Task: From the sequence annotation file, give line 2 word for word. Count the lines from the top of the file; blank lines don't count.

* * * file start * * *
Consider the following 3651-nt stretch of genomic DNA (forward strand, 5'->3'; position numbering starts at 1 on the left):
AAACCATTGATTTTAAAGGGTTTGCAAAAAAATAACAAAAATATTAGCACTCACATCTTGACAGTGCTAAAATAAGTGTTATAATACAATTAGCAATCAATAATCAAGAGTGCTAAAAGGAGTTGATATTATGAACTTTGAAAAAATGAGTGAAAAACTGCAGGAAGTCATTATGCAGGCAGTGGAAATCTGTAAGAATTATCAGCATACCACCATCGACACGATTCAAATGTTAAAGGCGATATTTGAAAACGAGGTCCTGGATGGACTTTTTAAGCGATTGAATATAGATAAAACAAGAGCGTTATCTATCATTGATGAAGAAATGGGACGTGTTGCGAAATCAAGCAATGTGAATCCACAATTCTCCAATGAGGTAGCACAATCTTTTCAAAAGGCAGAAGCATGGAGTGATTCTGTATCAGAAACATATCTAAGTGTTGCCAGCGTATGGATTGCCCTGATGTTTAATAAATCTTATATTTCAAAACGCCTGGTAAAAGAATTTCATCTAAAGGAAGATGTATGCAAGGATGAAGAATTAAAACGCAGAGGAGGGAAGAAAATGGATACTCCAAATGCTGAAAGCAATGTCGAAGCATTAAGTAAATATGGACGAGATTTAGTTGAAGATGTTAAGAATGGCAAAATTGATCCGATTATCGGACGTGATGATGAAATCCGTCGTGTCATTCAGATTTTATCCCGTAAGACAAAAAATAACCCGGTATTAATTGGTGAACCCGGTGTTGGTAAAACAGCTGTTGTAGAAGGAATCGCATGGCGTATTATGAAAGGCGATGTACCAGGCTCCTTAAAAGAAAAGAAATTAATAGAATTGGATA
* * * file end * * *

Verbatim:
AAACCATTGATTTTAAAGGGTTTGCAAAAAAATAACAAAAATATTAGCACTCACATCTTGACAGTGCTAAAATAAGTGTTATAATACAATTAGCAATCAATAATCAAGAGTGCTAAAAGGAGTTGATATTATGAACTTTGAAAAAATGAGTGAAAAACTGCAGGAAGTCATTATGCAGGCAGTGGAAATCTGTAAGAATTATCAGCATACCACCATCGACACGATTCAAATGTTAAAGGCGATATTTGAAAACGAGGTCCTGGATGGACTTTTTAAGCGATTGAATATAGATAAAACAAGAGCGTTATCTATCATTGATGAAGAAATGGGACGTGTTGCGAAATCAAGCAATGTGAATCCACAATTCTCCAATGAGGTAGCACAATCTTTTCAAAAGGCAGAAGCATGGAGTGATTCTGTATCAGAAACATATCTAAGTGTTGCCAGCGTATGGATTGCCCTGATGTTTAATAAATCTTATATTTCAAAACGCCTGGTAAAAGAATTTCATCTAAAGGAAGATGTATGCAAGGATGAAGAATTAAAACGCAGAGGAGGGAAGAAAATGGATACTCCAAATGCTGAAAGCAATGTCGAAGCATTAAGTAAATATGGACGAGATTTAGTTGAAGATGTTAAGAATGGCAAAATTGATCCGATTATCGGACGTGATGATGAAATCCGTCGTGTCATTCAGATTTTATCCCGTAAGACAAAAAATAACCCGGTATTAATTGGTGAACCCGGTGTTGGTAAAACAGCTGTTGTAGAAGGAATCGCATGGCGTATTATGAAAGGCGATGTACCAGGCTCCTTAAAAGAAAAGAAATTAATAGAATTGGATA